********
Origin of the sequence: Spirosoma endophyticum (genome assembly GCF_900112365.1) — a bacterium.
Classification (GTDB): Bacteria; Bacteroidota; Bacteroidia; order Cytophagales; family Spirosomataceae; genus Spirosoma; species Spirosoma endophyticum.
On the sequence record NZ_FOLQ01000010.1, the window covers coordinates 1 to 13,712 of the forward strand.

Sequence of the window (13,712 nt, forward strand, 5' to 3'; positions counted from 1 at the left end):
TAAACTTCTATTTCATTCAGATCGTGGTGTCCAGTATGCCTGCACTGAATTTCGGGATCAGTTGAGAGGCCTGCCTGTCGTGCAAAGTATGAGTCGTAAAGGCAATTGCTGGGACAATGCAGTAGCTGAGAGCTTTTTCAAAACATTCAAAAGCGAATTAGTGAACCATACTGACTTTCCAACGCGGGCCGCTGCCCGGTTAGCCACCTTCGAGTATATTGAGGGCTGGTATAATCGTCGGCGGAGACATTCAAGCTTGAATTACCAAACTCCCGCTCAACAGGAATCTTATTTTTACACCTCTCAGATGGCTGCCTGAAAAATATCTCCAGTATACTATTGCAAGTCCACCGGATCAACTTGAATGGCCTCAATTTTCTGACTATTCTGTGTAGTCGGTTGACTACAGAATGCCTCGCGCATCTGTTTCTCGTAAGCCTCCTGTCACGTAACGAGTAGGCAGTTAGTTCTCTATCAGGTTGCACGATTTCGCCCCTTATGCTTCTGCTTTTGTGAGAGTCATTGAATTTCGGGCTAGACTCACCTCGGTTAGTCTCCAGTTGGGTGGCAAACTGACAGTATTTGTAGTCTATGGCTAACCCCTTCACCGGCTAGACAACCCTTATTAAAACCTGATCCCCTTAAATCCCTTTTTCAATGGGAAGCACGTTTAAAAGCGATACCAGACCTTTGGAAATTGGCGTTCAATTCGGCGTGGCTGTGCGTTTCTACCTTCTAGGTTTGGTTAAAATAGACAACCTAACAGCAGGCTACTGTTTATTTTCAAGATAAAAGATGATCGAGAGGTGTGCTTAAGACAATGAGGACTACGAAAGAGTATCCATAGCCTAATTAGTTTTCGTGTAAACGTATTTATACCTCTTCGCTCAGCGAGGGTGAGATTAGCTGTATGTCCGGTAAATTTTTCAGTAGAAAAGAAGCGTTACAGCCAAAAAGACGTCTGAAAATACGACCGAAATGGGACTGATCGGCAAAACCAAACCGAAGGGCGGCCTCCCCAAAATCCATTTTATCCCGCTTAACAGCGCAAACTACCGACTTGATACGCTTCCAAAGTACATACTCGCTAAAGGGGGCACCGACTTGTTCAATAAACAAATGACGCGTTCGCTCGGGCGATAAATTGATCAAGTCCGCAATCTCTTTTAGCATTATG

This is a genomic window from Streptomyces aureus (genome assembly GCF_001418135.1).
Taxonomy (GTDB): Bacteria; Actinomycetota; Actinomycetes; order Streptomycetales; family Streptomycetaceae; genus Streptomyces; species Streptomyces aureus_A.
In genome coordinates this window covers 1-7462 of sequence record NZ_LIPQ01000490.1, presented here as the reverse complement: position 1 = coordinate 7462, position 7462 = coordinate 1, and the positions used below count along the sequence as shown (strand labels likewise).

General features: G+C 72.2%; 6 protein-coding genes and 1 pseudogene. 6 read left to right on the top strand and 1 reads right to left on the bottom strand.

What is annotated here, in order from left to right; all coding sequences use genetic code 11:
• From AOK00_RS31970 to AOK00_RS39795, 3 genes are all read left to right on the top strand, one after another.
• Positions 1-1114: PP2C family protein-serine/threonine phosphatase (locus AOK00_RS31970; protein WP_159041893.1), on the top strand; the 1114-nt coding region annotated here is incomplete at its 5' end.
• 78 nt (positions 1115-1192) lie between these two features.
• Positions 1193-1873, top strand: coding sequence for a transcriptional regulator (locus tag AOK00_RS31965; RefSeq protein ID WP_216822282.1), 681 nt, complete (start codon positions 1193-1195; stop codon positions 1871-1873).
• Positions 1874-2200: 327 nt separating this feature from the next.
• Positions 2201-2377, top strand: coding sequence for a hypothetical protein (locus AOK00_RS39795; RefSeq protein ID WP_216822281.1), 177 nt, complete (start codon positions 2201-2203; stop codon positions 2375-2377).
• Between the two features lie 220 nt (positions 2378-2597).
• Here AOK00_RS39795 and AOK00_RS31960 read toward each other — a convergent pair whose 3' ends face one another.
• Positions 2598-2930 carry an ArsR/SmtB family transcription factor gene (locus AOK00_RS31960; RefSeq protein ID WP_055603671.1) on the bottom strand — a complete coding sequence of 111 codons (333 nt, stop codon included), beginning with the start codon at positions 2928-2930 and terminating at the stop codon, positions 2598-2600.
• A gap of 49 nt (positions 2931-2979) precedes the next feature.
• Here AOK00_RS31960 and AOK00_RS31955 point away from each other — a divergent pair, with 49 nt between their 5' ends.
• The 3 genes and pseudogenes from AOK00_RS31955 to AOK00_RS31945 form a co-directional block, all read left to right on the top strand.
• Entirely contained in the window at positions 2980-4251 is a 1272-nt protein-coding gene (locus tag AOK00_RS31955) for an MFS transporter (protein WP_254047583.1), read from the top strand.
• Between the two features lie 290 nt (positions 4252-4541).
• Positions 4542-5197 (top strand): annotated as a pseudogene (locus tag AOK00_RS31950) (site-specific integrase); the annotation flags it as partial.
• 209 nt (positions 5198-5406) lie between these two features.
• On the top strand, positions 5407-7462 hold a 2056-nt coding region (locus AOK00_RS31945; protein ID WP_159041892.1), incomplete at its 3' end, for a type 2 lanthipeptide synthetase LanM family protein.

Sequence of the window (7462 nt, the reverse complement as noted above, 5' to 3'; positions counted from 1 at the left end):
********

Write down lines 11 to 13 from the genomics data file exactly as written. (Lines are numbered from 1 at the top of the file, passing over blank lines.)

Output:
• From AOK00_RS31970 to AOK00_RS39795, 3 genes are all read left to right on the top strand, one after another.
• Positions 1-1114: PP2C family protein-serine/threonine phosphatase (locus AOK00_RS31970; protein WP_159041893.1), on the top strand; the 1114-nt coding region annotated here is incomplete at its 5' end.
• 78 nt (positions 1115-1192) lie between these two features.